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Land of a Hundred Wonders

Lesley Kagen - Author

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ISBN 9781440632839 | 320 pages | 29 Jul 2008 | NAL | 8.26 x 5.23in | 18 - AND UP
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From the national bestselling author of Whistling in the Dark comes another funny, poignant, unforgettable story.

The summer Gibby McGraw catches her big break, the cicadas are humming, and its so warm even the frogs are sweating. Brain damaged after a tragic car accident that took both her parents, Gibby is now NQR (Not Quite Right), a real challenge for a fledgling newspaper reporter. Especially when she stumbles upon the dead body of the next governor of Kentucky, Buster Malloy.

Armed with her trusty blue spiral note-book, Gibby figures that solving the murder might be her best chance to prove to everyone that she can become Quite Right again. But she gets more than she bargained for when she uncovers a world of corruption, racism, and family secrets in small town Cray Ridge. Lucky for her, shes also about to discover that some things are far more important than all the brains in the world, and that miracles occur in the most unexpected moments.

A Deadline

Ya ever notice how some folks get well known for how they dress or hunt or even what kind of truck they drive? Along with my outstanding Scrabble playing, I’m well known for my newspaper.

Who: Me

What: Reporting

Where: Top O’ the Mornin’ Diner and Pumps. Cray Ridge, Kentucky, United States of America. Conveniently located at the corner of Main and Route 12.

When: Friday, August 13, 1973 Why: ’Cause if I don’t get cracking, next week’s front page is gonna have all the pizzazz of a piece of one-­ ply.

I put my favorite No. 2 back to work.
Welcome to Cray Ridge

You can set your watch by Miss Cheryl and Miss DeeDee showing up for biscuits and gravy every Sunday morning at the diner. Miss Cheryl tells me she’s a secretary. Her friend, Miss DeeDee, has been experiencing some trouble with her vi sion, so they’ve been driving all the way from Paducah to visit regular with Miss Lydia.

As you probably already know, an investigative reporter needs folks to write about. Late-­ breaking stories about trees, for instance, are few and far between. So when I’m not busy bussing tables, I’m allowed to interview subjects from all walks of life who later on become the who what where when and why of my stories. That’s one of the things that’s so rewarding about working here with Grampa at Top O’ the Mornin’.

We’re the last stop for refreshments before you hit Highway 75. You’ll know the diner when you see it. Shaped like a shoe box, it’s got tires washed white and lip-­ pink roses lining the en-­ trance. Candy-­ cane awnings billow like crazy when the west wind kicks up. There’s a counter inside with slick yellow stools, booths that sit four, and up at the cash register there’s toothpicks—­ Take Two . . . They’re Free! And since everybody knows what a tre-­ mendous part the good or the bad version of luck can play in your life, a rusty horseshoe all the way from Texas hangs lopsided above the screen door that creaks when you open it, but not when you close it. Just another one of life’s little mysteries. (In case you haven’t noticed . . . life is chock-­ full of ’em.)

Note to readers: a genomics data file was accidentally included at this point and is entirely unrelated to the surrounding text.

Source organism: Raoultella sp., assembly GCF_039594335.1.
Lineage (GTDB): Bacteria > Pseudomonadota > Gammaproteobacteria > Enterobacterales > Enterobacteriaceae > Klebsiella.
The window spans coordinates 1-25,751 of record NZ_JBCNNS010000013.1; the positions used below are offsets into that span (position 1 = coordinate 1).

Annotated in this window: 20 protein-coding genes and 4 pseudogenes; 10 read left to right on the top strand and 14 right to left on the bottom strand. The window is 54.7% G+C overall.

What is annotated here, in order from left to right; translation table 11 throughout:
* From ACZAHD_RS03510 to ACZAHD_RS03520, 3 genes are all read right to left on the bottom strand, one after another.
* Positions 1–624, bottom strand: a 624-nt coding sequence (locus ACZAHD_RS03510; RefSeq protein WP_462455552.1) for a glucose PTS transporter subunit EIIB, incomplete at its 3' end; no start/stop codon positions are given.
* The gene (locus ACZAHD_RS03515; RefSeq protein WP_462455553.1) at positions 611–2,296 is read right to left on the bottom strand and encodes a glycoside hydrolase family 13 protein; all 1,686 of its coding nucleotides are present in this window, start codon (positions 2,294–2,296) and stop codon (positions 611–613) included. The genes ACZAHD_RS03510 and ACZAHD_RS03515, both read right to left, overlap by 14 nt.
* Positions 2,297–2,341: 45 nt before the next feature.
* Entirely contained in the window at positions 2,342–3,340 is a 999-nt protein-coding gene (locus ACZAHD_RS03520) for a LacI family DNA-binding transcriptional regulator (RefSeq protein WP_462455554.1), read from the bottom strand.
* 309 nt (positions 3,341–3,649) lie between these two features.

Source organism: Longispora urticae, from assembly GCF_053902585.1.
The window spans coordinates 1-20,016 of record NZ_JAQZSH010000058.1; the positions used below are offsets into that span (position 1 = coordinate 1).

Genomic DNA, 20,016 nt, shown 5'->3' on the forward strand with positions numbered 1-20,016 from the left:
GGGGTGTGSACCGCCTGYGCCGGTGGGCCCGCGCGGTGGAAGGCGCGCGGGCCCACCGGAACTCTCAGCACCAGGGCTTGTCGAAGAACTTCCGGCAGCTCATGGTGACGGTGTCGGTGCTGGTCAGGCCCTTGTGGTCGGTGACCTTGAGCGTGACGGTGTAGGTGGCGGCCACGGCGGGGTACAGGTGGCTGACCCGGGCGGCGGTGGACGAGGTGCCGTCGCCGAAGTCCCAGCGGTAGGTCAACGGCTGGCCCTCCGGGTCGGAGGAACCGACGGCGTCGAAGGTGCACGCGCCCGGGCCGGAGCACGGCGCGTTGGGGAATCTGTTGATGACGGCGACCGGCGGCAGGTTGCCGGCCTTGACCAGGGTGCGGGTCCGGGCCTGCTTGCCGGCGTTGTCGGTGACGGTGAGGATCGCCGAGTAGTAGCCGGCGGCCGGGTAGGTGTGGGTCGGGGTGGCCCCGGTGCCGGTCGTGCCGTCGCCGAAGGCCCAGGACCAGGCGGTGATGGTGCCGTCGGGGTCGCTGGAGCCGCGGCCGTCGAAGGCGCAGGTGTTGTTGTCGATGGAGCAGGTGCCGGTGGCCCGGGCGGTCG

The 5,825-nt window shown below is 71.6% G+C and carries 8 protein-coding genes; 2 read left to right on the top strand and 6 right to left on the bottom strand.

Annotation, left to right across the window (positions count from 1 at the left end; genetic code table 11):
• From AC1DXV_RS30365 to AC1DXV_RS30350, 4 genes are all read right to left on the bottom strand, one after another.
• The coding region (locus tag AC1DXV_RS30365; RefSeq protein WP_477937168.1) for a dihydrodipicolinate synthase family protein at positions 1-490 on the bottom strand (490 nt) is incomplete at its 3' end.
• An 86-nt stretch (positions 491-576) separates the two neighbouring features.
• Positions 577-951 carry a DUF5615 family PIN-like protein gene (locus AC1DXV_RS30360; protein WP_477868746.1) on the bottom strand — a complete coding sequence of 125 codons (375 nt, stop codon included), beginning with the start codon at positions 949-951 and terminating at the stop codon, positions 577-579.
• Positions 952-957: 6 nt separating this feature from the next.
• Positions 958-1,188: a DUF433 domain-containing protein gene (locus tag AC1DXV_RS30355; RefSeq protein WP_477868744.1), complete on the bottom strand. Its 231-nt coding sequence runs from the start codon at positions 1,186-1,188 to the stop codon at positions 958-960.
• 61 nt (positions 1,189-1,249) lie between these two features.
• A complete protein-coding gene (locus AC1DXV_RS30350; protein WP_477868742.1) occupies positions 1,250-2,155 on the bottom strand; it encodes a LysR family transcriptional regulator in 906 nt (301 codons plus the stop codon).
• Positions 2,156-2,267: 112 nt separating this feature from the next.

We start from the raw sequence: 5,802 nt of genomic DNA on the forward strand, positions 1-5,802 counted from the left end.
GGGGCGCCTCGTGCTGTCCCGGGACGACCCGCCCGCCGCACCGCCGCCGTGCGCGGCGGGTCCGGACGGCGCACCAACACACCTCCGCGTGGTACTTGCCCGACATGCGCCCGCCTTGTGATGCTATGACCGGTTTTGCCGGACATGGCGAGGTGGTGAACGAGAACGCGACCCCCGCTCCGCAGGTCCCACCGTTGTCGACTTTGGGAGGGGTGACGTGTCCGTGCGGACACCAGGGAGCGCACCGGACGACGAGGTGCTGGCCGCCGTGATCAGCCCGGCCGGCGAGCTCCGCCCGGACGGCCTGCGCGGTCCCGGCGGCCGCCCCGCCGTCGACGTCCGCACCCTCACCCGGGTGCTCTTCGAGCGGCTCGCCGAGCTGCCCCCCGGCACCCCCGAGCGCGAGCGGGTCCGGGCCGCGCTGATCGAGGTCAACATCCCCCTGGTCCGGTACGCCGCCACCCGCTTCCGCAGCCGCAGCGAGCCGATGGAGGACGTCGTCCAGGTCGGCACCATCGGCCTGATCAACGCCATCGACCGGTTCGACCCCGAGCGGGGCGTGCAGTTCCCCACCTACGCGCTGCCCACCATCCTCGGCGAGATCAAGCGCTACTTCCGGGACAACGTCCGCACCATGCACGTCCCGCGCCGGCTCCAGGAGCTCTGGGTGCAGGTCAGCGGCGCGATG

This morning, like every morning, my grampa, who owns the place, is where he is most of the time when he isn’t out on the lake. In the kitchen. Decked out in his white apron and cowboy fishing hat. He’s wrassling up the breakfasts he learned to cook in that army mess, and damn, if there’s anything that smells better on Earth than sizzling pork sausage, I wish somebody’d let me know. Oh, wait, I just remembered lily-­ of-­ the-­ valley smell . . . it’s simply outta this world.

“Hey, Lois Lane, there’s tables need your attention,” Grampa yells, sticking his head through the kitchen peek window.

“Gimme a minute, Charlie,” I call back. “Gotta get down a few more words ’fore this story flies outta my head.”

Lois Lane is not my real name. Grampa’s just making a joke due to his keen sense of humor. My real name is Gibson Mc Graw, but most everybody calls me Gibby. I’m twenty, or maybe thirty-­ three years old. (I’ll check with Grampa and get back to you on this.) I’ve been living with him permanent in Cray Ridge since the night three years ago, the kind of night anybody in their right mind stays home and is grateful to do so, me and mine were heading down here so I could start my usual summer stay. The rain was gushing down so bad it erased the highway line and our Buick sprouted wings more than a few times. And the sky wasn’t the only one spittin’ mad that night. The very last thing I can re member my mama saying in her crossest of voices is, “We’re not gonna outrun this storm . . . get off at the next exit and find us a motel . . . ya got talent at findin’ motels, don’tcha, Joe? ’Specially the real cheap kind.” Then my daddy bellowed back, “I’m warn ing you, Addy . . . for the last time. . . .”

Little did he know how right he was. A wiper stroke later, we rounded a bend in the road and bounced off a stalled Champion bus, also from Chicago.

Thank the Lord for passing Dixie Oil trucker Mr. Hank Sim mons, who found me wadded up on the edge of a creek and called for help on his 10­-­4 radio. I got three broken ribs, a gashed-­ up ankle, a cracked collarbone, and the worst of all—­ the left side of my head got dented. Correction: The worst of all was that I be came an orphan that night. My mama and daddy made it out of that wagon, but not for long. (See earlier statement about luck. This would be a perfect example of the bad version.)

So that’s it in a nutshell. All that I can remember, anyways, about the night I became what Grampa calls NQR, which is his pet name for Not Quite Right, which means—­ brain-­ wise—­ I’m not doing so hot.